Hume (1711-1776) brought about a diversion from the intellectual mainstream and rejected the idea of a distinct stable self-concept, and instead emphasized upon the fluidity of “knowing self” and primacy of experience as a well-spring for a constantly cha...
In philosophy, “self-knowledge” standardly refers toknowledge of one’s own sensations, thoughts, beliefs, and othermental states. At least since Descartes, most philosophers havebelieved that our knowledge of our own mental states differs markedlyfrom our knowledge of the external world (where this includes ourknowledge of others’ thoughts). But there is little agreementabout what precisely distinguishes self-knowledge from knowledge inother realms. Partially because of this disagreement, philosophershave endorsed competing accounts of how we acquireself-knowledge. These accounts have important consequences for a broadrange of philosophical issues, especially issues in epistemology andthe philosophy of mind.
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Fernández’s version of the transparency account avoidsthis worry about background beliefs, by taking self-knowledge to benon-inferential. He argues that a mental state, and a self-attributionof that state, can share a single basis. For example, seeing snowfalling will ordinarily result in the belief that it’s snowing;this visual experience may also form the basis for theself-attribution I believe that it’s snowing, accordingto Fernández. So a single state can serve as the basis for boththe belief that p and the belief that I believethat p.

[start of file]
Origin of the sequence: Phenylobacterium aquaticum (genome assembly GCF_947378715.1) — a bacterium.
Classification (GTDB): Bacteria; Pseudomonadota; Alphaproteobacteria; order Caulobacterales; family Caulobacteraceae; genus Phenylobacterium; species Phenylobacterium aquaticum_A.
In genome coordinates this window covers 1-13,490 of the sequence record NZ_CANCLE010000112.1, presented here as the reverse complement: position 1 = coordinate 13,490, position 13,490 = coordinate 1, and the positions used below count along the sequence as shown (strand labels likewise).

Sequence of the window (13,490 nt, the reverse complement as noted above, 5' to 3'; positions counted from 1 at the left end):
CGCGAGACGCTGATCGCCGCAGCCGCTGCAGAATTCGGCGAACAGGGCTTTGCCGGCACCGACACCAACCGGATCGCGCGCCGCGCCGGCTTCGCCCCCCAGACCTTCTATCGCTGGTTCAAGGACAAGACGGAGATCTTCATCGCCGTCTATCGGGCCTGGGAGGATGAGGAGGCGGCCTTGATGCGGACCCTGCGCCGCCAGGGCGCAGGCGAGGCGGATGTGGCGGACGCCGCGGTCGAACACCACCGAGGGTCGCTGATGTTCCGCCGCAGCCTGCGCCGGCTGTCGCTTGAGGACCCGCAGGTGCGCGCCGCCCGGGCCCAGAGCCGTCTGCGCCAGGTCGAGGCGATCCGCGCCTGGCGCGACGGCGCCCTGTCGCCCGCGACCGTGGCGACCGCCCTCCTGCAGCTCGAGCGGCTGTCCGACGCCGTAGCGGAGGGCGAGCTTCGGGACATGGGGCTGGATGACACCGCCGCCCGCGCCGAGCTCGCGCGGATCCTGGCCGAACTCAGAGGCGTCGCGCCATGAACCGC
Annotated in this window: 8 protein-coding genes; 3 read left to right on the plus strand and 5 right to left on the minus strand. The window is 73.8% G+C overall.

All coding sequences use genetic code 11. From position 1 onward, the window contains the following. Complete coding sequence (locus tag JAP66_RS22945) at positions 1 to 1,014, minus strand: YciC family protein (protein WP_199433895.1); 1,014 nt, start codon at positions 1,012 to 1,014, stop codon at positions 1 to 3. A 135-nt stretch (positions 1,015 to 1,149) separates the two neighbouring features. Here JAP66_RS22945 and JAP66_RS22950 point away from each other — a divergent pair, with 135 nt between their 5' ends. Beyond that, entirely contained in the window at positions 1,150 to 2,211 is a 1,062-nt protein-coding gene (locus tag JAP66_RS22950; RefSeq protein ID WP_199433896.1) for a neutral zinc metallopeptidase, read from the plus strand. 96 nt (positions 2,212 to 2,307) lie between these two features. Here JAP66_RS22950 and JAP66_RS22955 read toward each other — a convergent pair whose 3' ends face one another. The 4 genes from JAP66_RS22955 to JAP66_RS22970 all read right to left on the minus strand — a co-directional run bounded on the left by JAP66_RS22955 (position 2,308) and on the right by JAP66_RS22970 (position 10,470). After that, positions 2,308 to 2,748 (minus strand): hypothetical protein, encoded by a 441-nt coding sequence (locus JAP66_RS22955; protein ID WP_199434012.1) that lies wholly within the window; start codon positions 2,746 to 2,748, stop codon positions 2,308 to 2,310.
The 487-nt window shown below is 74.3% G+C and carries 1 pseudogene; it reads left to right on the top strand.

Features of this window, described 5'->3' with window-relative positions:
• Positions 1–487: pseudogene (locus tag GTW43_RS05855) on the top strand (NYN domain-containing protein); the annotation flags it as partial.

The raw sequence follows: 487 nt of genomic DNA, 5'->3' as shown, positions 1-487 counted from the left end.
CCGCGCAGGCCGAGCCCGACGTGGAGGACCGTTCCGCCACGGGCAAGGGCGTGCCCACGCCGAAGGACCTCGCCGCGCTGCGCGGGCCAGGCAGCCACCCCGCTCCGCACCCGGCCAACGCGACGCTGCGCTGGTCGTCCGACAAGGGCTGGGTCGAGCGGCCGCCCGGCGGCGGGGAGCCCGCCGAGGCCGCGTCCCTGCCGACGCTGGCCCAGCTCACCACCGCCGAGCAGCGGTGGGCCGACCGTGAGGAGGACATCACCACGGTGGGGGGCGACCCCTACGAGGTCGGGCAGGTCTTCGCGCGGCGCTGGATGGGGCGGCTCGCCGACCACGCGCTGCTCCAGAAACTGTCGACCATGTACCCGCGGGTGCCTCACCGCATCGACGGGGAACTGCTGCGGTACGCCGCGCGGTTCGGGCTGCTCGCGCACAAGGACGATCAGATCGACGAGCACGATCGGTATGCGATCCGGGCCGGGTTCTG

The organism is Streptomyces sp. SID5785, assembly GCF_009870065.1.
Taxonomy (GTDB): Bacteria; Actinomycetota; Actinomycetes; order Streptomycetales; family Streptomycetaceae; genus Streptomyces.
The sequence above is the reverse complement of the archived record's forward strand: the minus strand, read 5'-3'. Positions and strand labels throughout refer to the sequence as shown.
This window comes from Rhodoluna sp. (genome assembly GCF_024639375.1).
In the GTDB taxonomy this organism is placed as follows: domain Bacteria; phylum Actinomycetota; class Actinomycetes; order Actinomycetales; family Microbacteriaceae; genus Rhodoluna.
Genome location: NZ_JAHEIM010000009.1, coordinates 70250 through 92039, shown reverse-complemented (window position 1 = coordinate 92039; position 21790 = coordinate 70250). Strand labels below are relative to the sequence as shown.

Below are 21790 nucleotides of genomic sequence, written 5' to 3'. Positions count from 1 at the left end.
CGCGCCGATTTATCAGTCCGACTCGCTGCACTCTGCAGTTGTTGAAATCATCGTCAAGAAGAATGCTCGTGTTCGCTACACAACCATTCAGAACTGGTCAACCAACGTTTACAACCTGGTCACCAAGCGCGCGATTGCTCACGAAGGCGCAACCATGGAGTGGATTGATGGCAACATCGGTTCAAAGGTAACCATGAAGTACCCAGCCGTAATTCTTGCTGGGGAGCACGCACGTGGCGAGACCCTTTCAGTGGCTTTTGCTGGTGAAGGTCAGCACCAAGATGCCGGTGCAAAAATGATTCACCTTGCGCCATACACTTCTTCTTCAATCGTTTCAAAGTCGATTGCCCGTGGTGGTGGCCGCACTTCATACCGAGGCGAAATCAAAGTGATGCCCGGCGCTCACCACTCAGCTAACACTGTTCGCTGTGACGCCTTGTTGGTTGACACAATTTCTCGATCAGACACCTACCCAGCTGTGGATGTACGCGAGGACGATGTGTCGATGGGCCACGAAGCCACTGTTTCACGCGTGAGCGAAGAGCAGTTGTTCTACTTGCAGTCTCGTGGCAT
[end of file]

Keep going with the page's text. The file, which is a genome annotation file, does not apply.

1. What is self-discovery learning?
Evans’ remark concerns beliefs specifically. Mosttransparency theorists develop their accounts as explanations of howwe know our beliefs, and later expand these accounts to cover someother kinds of states. Within the class of transparency accounts,there are profoundly differing views about how self-knowledge isachieved and its epistemic status. Some transparency theorists holdthat the self-attributions generated by following Evans’procedure qualify as knowledge only because of our rationalagency relative to our attitudes—roughly, the fact thatbelieving, intending (etc.) are things we do, on the basis ofreasons. These agentialist accounts will be discussedin below.
In workplace professional development, self-discovery learning may…:
In this paper I will define the “self” in the writing concept and how this concept has been used in the book “Jordan, Mary Ellen 2005, Balanda: My Year in Arnhem Land'....
In personal improvement, self-discovery learning may…:
The strongest epistemic claims on behalf of self-knowledge areinfallibility and omniscience. One is infallible about one’s ownmental states if and only if (hereafter, “iff”)one cannot have a false belief to the effect that one is in a certainmental state. One is omniscient about one’s ownstates iff being in a mental state suffices for knowing thatone is in that state. (This omniscience thesis is sometimes expressedby saying that mental states are self-intimatingor self-presenting.) Contemporary philosophers generallydeny that we are infallible or omniscient about our mentalstates. Here is a simple counter-example to the claim ofinfallibility. Kate trusts her therapist’s insights into her ownpsychology, and so she believes him when he tells her that she resentsher mother. But the therapist is mistaken—Kate does not resenther mother. Hence, Kate has a false belief about her ownattitude. This case also undercuts the claim of omniscience, assumingthat Kate is unaware of her genuine (non-resentful) attitude towardsher mother.